Sunday, May 23, 2010

Crossroads Creamery - Take 1

It has been just over a year and a half since I left the bucolic life of Goat Lady Dairy in North Carolina. 2009 was spent settling in, getting financially reestablished (since cheese making internships are not particularly high paying gigs), and learning the lay of the land of southeastern Michigan. Along the way I met a few cheese makers who were just getting established such as Barbara Jenness of Dogwood Farm and Kathy Helenski of Everygreen Lane Farm. Both of them and others were very helpful and supportive by sharing their experiences with me.

The artisan food scene on the west side of the state seems pretty established with lots of agriturism and small producers. Michigan also has a thriving craft beer movement with breweries dotting the entire state, many of them quite good. But cheese is just making an entrance and it is all but absent (aside from Zingerman's at Eastern Market) from the farmers market scene of Detroit and the surrounding area.

In January 2010 I started the FastTrac program at TechTown on the Wayne State campus, funded by the Kauffman Foundation for Entrepreurship. This gave me the inspiration to seriously put the foundation in place to start a new business. First order of business - write a business plan and some some financials together. I did that over the course of 12 weeks and then started focusing on the practicalities of actually getting a business up and going. There was the fundamental problem of no farm, no animals and little money. I had to accept that investing in a dairy in this location in this economy was not really practical. Therefore, with the help of a few advisors, I found a farm that makes a great goat cheese and will use their product for the time being. Then I had to decide on a name for the company which was the hard part and after several false starts decided on Crossroads Creamery.

Then I had to find may way through the licensing process, both legal, regulatory and financial and ultimately find a location which had to be a licensed kitchen. Inspected licensed kitchens are hard to come by and there are no incubator facilities in the entire southeastern part of the state. But fortunately a location accepted my proposal. The best part is they are the closest and really supportive.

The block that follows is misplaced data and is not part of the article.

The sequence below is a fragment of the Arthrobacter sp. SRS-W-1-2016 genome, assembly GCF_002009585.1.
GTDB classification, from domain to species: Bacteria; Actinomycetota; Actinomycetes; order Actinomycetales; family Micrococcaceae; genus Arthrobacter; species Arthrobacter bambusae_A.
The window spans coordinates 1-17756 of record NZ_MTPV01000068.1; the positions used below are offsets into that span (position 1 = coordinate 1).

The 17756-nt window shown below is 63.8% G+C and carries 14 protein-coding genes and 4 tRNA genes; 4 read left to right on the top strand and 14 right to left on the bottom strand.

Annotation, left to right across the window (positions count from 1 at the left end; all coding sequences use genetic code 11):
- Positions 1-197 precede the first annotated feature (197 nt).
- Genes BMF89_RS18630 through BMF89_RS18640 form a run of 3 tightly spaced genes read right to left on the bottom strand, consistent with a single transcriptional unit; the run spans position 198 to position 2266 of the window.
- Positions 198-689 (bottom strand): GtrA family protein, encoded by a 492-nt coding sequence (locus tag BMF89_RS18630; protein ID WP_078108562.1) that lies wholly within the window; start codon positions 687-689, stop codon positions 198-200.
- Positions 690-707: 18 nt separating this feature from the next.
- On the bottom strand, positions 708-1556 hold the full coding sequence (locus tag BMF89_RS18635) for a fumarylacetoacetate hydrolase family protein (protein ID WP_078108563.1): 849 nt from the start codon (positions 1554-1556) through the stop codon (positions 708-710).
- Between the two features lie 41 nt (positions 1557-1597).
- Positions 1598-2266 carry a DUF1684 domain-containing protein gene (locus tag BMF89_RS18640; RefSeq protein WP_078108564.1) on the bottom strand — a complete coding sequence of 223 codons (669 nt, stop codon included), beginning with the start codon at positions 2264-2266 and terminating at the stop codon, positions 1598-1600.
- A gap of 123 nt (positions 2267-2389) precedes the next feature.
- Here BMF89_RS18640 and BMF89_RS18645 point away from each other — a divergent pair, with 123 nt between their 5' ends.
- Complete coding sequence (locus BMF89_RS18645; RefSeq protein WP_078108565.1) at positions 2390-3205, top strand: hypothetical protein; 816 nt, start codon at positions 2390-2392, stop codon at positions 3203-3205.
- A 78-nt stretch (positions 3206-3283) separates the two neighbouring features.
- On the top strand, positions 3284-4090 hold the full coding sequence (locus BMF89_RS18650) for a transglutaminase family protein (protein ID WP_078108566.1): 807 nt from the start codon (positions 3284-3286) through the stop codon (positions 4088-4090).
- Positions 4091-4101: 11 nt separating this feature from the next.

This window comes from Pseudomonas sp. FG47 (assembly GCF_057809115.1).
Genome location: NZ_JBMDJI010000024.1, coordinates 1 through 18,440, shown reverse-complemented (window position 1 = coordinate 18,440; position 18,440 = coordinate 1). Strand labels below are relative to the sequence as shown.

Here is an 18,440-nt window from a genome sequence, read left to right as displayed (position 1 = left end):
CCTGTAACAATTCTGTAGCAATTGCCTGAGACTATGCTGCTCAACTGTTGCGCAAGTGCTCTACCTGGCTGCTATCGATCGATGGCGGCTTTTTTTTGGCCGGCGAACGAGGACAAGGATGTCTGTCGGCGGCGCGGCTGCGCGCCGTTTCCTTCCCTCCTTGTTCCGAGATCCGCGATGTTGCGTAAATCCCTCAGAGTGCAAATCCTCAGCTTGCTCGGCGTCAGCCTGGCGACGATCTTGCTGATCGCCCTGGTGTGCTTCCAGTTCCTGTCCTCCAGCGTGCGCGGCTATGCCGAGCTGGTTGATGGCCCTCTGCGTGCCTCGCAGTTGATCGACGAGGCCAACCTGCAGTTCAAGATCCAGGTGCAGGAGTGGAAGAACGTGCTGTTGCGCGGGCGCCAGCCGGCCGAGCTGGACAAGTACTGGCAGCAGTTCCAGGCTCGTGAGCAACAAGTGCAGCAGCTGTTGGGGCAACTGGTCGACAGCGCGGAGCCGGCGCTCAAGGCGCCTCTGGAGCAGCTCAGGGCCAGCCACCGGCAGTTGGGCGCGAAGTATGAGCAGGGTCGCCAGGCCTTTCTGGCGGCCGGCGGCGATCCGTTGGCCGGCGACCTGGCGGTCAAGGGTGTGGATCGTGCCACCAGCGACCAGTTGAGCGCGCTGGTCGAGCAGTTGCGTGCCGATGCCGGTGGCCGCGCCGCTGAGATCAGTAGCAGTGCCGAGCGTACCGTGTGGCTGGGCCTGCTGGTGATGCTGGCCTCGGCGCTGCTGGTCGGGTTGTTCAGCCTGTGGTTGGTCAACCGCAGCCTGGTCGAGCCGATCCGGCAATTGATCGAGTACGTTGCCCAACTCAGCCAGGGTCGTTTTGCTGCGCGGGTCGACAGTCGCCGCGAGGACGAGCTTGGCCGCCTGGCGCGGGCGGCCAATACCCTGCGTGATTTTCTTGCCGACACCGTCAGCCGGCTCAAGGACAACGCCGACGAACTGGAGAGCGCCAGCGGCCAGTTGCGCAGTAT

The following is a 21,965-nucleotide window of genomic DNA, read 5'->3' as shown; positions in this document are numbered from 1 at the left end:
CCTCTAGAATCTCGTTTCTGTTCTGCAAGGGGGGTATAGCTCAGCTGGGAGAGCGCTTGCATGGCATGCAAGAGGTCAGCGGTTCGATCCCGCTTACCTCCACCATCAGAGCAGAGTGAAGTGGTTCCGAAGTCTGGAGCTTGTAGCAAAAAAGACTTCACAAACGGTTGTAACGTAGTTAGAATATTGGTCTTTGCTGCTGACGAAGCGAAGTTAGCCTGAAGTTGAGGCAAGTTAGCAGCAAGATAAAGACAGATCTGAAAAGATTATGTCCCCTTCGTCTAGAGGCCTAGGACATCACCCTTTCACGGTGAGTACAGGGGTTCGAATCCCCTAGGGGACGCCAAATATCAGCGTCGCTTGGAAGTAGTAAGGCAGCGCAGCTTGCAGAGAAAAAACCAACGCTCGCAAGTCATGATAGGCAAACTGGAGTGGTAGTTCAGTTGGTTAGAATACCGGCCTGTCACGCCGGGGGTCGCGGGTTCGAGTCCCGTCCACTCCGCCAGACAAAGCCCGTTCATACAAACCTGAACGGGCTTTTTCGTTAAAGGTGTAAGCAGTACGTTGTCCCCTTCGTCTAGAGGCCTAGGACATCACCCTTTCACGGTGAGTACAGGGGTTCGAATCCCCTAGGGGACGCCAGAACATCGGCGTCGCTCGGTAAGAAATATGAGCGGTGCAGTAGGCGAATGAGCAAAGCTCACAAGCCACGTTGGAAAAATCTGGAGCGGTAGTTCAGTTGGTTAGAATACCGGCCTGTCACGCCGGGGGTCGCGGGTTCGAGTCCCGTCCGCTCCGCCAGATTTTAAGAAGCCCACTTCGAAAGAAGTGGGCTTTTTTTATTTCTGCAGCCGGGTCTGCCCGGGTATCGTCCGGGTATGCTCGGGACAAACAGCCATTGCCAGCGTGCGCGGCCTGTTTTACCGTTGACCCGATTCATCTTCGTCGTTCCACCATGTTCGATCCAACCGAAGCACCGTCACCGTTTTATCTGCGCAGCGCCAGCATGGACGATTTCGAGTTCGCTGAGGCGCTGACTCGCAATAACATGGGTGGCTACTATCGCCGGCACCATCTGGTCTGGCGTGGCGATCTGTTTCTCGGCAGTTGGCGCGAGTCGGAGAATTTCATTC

Today was my first day in the Birmingham Farmers Market, Sunday's 9-2. Cousin Don of American Farmer (the book) is the market master and has been great as have been the people at the Birmingham PSD. Once established, I hope the demand will be such that I can justify the investment in an urban dairy. The Detroit City Planning Commission recently sent a proposal to the city council suggesting a rewrite of the zoning ordinances to all for urban agriculture in all its forms form city gardens to large cultivated tracts of land including small farm animals. All part of the amazing pride so many people have here in reinventing the city.

For the time being however I will establish Crossroads Creamery as a once-a-week market in Birmingham, MI just up the road from where I live in Royal Oak. There has been lots of enthusiasm and support for this product and today was a great start.
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DanKan48301 said...

Delicious chevres! Good luck with the Creamery. I'll be seeing you at the Birmingham Farmers Market, as I go there often.

DanKan48301 said...

Please call me or send me your email address as I wasn't able to reach you at the contact address on your Profile (jon795). I have two leads for you to talk to at local specialty stores. Don't think posting them as blog comments is appropriate.

Karen said...

Interesting story Jonathan! Accurate observations about the scarcity of artisanal cheesemakers in SE Michigan (I'm in Dearborn). I decided 18 months ago to pursue this craft and began, like you, with some education (University of Vermont). I've also been apprenticing with a cheesemaker in Chelsea, MI and arranged a 2 week apprenticeship with a cheesemaker in Iceland this summer. Hope to meet you at the Birmingham market before the season ends.

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